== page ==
Lucky and Flo, the MPAA’s DVD sniffing dogs are currently on a promotional tour in Asia. Last week, in Malaysia around 1 Million discs were seized in a raid on an office building in Johor Baru, a city in the south of the country that neighbors Singapore. The roughly 16,000Kg (or about 35,250lb) of optical media was picked out by Lucky and Flo who are able to smell Lexan, a very smelly substance which is used in thousands of products. The collateral damage was not reported.
Commenting on the Malaysian haul, Neil Gane, a spokesperson for the Motion Picture Association told Reuters, “Lucky and Flo were able to sniff under the doors — all the doors were locked, and many of them had metal grilles. If they smelt polycarbonate, they would sit down. Then the officials used metal grinders and bolt cutters to open the doors.”
Not mentioned, however, is the number of doors cut open and forced that did NOT contain any media. When you add in all the other items that are made of polycarbonate, watch faces, macintosh cases, rulers, and anything else you can think of that needs to be shatter-proof (even the lenses in my glasses are made of Lexan, and they are each more than the16g or so a CD/DVD weighs) its more of a wonder why in their search for that material, they just didn’t bother with the dogs until after the doors had all been opened.
For those unfamiliar with Lexan, or polycarbonate, to give it its real name (Lexan is a trademark of GE) its a plastic similar to acrylic (or plexiglass) that can be formed in many ways. It has extensive uses throughout the Radio Control world, for instance. It’s used for RC car bodies, right up to the walls of the arenas used for Battlebots/RobotWars-type shows. It’s used in auto-racing for windscreens, and indeed anywhere resilience is needed. (such as bulletproof-windows , example of 2×1/2″ sheets of Lexan stopping bullets)
Regardless of their actual targeted accuracy, the dogs, Flo and Lucky, are now apparently under a ‘death threat’, presumably from the gang that owned that tonnage. Its not that great an idea though, because rally, Lexan does stink. About two years back I hauled 12 4ftx8ft sheets (half 1/4inch thick, half 1/8inch thick) of Lexan about 270 miles. One trip, continuous, and not even on a hot day (it was march). I finally sold the vehicle I did it in last month, and the first thing the seller asked when he came to look was “what’s that smell”. It was, you guessed it, the Lexan. If it was still smellable in a vehicle, 2 years after I hauled 250kg of it for a total of about 6 hours, exactly how hard is it for a dog to smell, or more specifically, how hard is it to train more dogs to smell this distinctive scent?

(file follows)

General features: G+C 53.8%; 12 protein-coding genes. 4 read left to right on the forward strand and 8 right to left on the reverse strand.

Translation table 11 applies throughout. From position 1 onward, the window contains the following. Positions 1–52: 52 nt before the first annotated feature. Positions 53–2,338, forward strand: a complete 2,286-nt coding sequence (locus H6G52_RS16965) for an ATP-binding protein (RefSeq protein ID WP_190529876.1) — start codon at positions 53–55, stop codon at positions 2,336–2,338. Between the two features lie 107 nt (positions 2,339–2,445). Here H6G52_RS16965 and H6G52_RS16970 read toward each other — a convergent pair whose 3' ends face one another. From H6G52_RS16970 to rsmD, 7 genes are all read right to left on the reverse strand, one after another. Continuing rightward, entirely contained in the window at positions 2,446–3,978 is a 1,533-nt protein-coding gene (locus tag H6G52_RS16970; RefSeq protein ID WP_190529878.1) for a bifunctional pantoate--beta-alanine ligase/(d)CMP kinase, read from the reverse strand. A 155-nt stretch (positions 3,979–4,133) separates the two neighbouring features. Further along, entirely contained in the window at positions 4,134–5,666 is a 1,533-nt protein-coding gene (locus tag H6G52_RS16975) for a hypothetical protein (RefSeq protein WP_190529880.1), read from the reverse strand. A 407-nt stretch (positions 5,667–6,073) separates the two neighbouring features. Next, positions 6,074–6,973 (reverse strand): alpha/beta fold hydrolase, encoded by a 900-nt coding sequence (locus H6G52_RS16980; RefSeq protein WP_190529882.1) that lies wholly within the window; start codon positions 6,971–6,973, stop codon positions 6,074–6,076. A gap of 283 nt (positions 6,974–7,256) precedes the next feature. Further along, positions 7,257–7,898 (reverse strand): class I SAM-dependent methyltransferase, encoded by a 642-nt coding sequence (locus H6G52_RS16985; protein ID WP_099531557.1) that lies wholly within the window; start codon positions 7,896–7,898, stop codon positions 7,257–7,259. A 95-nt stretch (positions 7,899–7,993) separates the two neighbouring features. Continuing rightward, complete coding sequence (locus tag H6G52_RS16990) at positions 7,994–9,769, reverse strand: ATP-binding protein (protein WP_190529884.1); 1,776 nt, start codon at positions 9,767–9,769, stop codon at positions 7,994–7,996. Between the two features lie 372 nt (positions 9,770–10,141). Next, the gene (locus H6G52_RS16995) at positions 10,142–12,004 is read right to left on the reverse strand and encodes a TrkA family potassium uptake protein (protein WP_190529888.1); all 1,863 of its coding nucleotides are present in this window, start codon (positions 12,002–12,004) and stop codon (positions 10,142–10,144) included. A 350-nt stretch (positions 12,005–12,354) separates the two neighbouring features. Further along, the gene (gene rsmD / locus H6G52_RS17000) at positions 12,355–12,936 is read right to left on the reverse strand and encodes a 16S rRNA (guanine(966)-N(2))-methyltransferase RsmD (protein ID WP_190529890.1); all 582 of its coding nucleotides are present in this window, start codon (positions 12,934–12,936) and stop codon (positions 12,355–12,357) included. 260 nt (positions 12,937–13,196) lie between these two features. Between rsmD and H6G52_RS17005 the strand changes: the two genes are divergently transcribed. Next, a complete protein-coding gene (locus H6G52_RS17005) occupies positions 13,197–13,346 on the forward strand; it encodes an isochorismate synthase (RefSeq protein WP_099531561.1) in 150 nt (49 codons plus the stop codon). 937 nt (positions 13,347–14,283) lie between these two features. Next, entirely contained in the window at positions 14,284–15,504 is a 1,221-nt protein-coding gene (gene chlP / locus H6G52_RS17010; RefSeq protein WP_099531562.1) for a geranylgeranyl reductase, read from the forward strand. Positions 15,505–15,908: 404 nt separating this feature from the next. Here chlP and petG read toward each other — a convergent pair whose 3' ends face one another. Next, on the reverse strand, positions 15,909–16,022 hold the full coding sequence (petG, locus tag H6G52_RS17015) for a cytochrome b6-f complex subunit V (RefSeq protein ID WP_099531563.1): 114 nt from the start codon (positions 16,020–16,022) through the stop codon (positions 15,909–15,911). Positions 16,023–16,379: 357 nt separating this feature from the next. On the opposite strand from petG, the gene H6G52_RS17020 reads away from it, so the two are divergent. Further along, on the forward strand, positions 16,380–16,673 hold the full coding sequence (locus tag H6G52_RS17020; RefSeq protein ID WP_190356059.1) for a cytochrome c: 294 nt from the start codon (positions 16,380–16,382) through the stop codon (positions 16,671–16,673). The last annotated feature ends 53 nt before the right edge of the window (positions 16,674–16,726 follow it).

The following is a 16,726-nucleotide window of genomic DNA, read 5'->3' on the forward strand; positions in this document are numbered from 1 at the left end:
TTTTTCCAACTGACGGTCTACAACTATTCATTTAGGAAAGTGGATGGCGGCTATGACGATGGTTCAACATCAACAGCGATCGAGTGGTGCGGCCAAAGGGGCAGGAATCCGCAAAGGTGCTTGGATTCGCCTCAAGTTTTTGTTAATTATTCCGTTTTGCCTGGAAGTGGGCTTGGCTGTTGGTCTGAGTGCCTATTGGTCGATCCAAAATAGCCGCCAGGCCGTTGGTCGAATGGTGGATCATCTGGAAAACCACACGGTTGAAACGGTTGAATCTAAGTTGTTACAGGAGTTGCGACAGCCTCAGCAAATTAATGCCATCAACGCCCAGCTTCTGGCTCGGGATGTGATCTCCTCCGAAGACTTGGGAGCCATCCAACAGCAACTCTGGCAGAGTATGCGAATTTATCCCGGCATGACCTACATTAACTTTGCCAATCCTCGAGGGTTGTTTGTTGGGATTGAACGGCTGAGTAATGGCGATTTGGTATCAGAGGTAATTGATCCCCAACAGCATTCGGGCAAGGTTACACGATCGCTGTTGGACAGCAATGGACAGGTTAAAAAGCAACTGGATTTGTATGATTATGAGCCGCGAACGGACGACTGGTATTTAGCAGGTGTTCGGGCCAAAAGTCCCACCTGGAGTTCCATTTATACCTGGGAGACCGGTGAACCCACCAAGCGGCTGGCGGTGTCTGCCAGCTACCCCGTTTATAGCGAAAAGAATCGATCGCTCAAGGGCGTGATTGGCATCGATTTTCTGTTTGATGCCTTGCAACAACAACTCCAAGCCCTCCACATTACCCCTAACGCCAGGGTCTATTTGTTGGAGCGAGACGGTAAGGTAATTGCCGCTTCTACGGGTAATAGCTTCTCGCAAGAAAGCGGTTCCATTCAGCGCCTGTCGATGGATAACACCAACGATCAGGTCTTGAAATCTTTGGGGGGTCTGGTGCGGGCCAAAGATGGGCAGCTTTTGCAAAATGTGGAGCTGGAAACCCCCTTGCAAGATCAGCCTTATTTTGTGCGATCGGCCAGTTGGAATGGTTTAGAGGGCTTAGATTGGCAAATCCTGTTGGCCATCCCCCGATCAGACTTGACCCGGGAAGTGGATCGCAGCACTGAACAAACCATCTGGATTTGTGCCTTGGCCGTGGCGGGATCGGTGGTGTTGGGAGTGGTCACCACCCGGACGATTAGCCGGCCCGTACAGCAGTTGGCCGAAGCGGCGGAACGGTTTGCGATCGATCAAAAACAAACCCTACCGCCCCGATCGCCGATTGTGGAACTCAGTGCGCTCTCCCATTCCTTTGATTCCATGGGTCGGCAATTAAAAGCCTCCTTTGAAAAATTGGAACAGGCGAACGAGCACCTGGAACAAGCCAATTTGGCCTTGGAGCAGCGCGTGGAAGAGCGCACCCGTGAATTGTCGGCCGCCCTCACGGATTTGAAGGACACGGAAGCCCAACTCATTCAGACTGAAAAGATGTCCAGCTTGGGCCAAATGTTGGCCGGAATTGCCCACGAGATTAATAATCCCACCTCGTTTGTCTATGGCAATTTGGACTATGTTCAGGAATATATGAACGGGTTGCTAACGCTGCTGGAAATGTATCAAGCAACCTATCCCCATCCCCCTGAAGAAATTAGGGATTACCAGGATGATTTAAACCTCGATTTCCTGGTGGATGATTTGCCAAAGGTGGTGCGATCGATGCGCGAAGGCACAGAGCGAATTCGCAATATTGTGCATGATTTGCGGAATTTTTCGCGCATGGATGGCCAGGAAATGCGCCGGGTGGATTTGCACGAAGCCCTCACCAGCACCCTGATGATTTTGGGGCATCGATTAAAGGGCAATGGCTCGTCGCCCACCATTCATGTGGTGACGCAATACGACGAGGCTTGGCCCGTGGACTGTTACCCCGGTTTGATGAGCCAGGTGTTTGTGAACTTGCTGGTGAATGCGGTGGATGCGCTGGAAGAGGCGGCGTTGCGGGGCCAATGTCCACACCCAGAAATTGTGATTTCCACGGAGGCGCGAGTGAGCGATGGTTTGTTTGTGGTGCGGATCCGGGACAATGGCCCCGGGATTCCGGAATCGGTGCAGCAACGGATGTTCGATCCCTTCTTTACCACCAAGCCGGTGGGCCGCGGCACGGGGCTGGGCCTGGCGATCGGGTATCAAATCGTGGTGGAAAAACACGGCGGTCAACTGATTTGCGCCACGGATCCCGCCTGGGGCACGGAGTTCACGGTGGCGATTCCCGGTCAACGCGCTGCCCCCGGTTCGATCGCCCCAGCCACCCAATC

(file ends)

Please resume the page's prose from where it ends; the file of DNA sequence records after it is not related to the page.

When Flo and Lucky were first announced to the public, in May of 06, they were given a test run at Fed-Ex’s US hub, at Stansted. They detected lots of packages containing Lexan, none of them illegal. Despite this, the operation then was considered successful , one only wonders what success rate they consider acceptable now.
Meanwhile, in China, the 28 tons of discs seized were not ferreted out by a plastic sniffer, but apparently plain old police work. Odd to note, however is that of the nearly 1.8 million discs, only 1.64 million are suspected to be “illegal pirated copies of legitimate movie and television titles.” One does then wonder why they’re holding those 150,000 other discs , some 8.5% of the total haul. Additionally, they took 30 machines used to erase a tag that shows the manufacturer of the discs. Of course, why a pirate operation wants to remove the ID numbers that show which original plants the discs come from is beyond me , surely they’d add to the authenticity of the disc, if they really were intending to defraud consumers.
On a lighter note, it would have been interesting to watch either group’s haul being moved. 28 tons doesn’t exactly fit in the back of a car after all. In fact you can just about move it with this crane.